PEI contracts with community-based programs and agencies to expand the available opportunities to maximize the potential of children and families in Texas communities. Not all services are available in all Texas communities. Services are free of charge and participation is voluntary. PEI does not provide housing, transportation, or any services outside of the scope contracted by local providers.
You can search to find out which programs are available in your county.
Programs providing support to families with children of all ages
The FAYS program addresses family conflict and everyday struggles while promoting strong families and youth resilience. Every FAYS provider offers one-on-one coaching or counseling with a trained professional and group-based learning for youth and parents. FAYS programs also operate a 24-hour hotline for families having urgent needs. In some areas of the state FAYS only provides services to families with children 6-17 years of age.
Download the FAYS brochure:
Fatherhood EFFECT programs provide parent education and resources to fathers. Beginning in FY20, Fatherhood EFFECT’s scope expanded to include collaboration with community coalitions, encouraging organizations to increase the quality of supports targeted specifically at fathers and pivoting to explicitly include and support fathers across multiple programs in an organization or community.
The SMVF program provides support for families of children ages 0-17 in which one or both parents are serving, or have served, in the armed forces, reserves, or National Guard. Through parenting, education, counseling, and youth development resources, this program:
- Builds on the strengths of both caregivers and children to promote strong families.
- Partners with military and veteran caregivers to support positive parental involvement in their children’s lives.
- Partners with military and veteran caregivers to maximize their ability to give their children emotional, physical and financial support.
- Builds community coalitions focused on promoting positive outcomes for children, youth and families.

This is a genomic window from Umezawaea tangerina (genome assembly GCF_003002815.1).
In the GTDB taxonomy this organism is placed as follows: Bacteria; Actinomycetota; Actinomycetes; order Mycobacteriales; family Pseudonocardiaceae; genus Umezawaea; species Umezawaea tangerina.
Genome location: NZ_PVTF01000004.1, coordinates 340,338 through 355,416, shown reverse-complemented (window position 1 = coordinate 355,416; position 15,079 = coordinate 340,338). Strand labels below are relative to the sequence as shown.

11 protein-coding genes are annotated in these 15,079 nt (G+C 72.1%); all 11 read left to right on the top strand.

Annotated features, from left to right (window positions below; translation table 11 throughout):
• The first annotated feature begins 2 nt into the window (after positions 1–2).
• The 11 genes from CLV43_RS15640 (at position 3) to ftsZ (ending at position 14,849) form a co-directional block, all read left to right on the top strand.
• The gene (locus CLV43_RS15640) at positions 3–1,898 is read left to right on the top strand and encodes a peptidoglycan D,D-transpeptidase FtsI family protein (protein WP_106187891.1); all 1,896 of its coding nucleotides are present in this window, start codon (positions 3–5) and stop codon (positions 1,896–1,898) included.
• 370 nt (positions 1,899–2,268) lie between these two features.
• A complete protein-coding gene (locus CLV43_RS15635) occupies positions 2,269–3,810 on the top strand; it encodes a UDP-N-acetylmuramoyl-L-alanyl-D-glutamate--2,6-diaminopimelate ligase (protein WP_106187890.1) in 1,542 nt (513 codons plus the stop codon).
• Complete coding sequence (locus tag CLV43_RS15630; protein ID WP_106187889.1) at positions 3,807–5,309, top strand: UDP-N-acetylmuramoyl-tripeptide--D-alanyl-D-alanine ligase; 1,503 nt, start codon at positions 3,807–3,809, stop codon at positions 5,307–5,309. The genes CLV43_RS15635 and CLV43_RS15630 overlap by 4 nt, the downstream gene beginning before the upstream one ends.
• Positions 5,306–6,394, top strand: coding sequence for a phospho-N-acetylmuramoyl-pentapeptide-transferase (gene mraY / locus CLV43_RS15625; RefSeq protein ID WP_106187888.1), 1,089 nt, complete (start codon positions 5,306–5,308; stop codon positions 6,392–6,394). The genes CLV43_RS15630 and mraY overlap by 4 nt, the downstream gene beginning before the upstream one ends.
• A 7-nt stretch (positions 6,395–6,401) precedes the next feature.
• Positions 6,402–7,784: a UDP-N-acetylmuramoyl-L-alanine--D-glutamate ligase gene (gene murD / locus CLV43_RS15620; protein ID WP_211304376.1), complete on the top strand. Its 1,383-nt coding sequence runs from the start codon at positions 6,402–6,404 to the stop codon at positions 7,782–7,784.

Programs providing support to families with young children
Project HOPES is a flexible community grant that funds a wide variety of innovative initiatives and supports for families with children 0-5 years of age. Supports typically include home-visiting services, as well as other supports that build protective factors such as parent support groups, maternal depression screening, early literacy promotion, case management, and other parent education. HOPES grants include collaborations with faith-based organizations and local providers of health care, child welfare, early childhood education, and other child and family services in the community.
HIP provides voluntary, in-home parent education using evidence-based or promising practice programs and other support services. This includes basic needs support to families with a newborn who are experiencing adversity. The HIP program increases protective factors for specialized families involved with the child welfare system. This includes currently pregnant, formerly pregnant, and parenting foster youth. The programs are designed to support healthy, nurturing, and safe homes for children and ultimately promote positive outcomes for children and families.
THV is a free, voluntary program through which early childhood and health professionals regularly visit the homes of pregnant women and families with children under 6 years of age. Through the use of evidence-based models, the program supports positive child health and development outcomes, increases family self-sufficiency, and creates communities where children and families can thrive.